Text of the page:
Members of the East Tennessee State University men's basketball team knelt during the national anthem last week, with the support of the coach. This prompted Republican legislators to sign a letter calling on the heads of the state's universities to adopt policies prohibiting such protests because of a bad song written during a battle we lost in a long-ago war.

The judicial First Amendment questions here are genuinely open. Barnette imposes a clear command against compelled participation in patriotic rituals by the government. But it runs into different rules for job-related employee speech, which may include the power to compel employees to say things as part of their job. And that runs into how to treat unpaid college athletes--people whom universities have spent more than half a century denying are employees--when they "represent" the school and act on the school's behalf

One story on the controversy expressed particular concern for ETSU's upcoming game against VMI, a military institution uniquely offended because, of course, the flag is about the troops and the veterans and not about, you know, the right to peaceful protest. It turns out that will not be a problem, as ETSU's game with VMI has been cancelled--because of positive COVID tests in VMI's program.

Update: FIRE, PEN America, and the National Coalition Against Censorship sent letters to the schools, urging them to resist the calls to stop the athletes from protesting. The letters address, and reject, the legislators' argument that athletes are "ambassadors" for the university and thus speaking on its behalf. It seems to me this is key--if the athletes are in the same position as ordinary students, this is an easy case.

Posted by Howard Wasserman on February 24, 2021 at 11:21 AM in Constitutional thoughts, First Amendment, Howard Wasserman | Permalink | Comments (7)

Monday, February 22, 2021

Fuck everything

Today is the 50th anniversary of argument in Cohen v. California, the "fuck the draft" case. The argument famously began with an admonition from Chief Justice Burger to Cohen attorney Melville Nimmer that "it will not be necessary for you I'm sure to dwell on the facts." By the 1:40 mark, Nimmer began describing what Cohen had done and what was on the jacket. And Justice Harlan's opinion for the Court had no problem describing the jacket in full.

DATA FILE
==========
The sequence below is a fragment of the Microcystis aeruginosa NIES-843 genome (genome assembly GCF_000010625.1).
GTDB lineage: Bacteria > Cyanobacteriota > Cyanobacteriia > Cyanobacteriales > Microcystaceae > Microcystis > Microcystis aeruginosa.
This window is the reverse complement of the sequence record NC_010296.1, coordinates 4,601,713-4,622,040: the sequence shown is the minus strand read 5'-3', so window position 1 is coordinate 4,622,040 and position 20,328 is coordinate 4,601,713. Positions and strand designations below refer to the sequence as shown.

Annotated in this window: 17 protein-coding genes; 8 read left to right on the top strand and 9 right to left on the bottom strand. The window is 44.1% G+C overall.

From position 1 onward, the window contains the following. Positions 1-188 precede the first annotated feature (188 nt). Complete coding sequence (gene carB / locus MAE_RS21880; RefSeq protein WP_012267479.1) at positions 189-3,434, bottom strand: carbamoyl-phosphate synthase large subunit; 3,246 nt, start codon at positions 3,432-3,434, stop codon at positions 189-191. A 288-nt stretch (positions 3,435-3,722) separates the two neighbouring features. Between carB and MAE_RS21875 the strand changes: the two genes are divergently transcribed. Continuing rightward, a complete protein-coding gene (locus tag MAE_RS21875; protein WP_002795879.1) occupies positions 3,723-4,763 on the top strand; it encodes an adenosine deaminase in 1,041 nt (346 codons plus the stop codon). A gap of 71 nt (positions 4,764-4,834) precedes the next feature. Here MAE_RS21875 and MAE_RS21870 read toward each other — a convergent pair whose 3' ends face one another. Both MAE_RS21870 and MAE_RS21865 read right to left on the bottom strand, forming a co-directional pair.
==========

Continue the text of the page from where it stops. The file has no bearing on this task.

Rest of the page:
This is a notable anniversary because the Court and litigants have fallen into an unfortunate habit of deciding cases about the constitutionally protected nature of words while refusing to utter those words in argument or write those words in the pages of the U.S. Reports. In Iancu v. Brunnetti, on whether the PTO could refuse a trademark on FUCT, the government's attorney described the mark as the "equivalent of the past participle form of the . . . paradigmatic profane word in our culture." Justice Kagan's majority opinion quoted the SG to describe how someone might read the mark. In FCC v. Fox Television (2009), counsel said "F-word" during argument and Justice Scalia's majority opinion described the FCC as adopting a policy that the "nonliteral (expletive) use of the F- and S-Words could be actionably indecent."

SCOTUS will hear argument in April in Mahanoy Area Sch. Dist. v. B.L., arising from the suspension of a high school student for a snapchat post captioned "fuck school fuck softball fuck cheer fuck everything." (Many First Amendment advocates are concerned the Court will further damage the student-speech doctrine in the first case in which a court of appeals held that Tinker does not apply to out-of-school speech).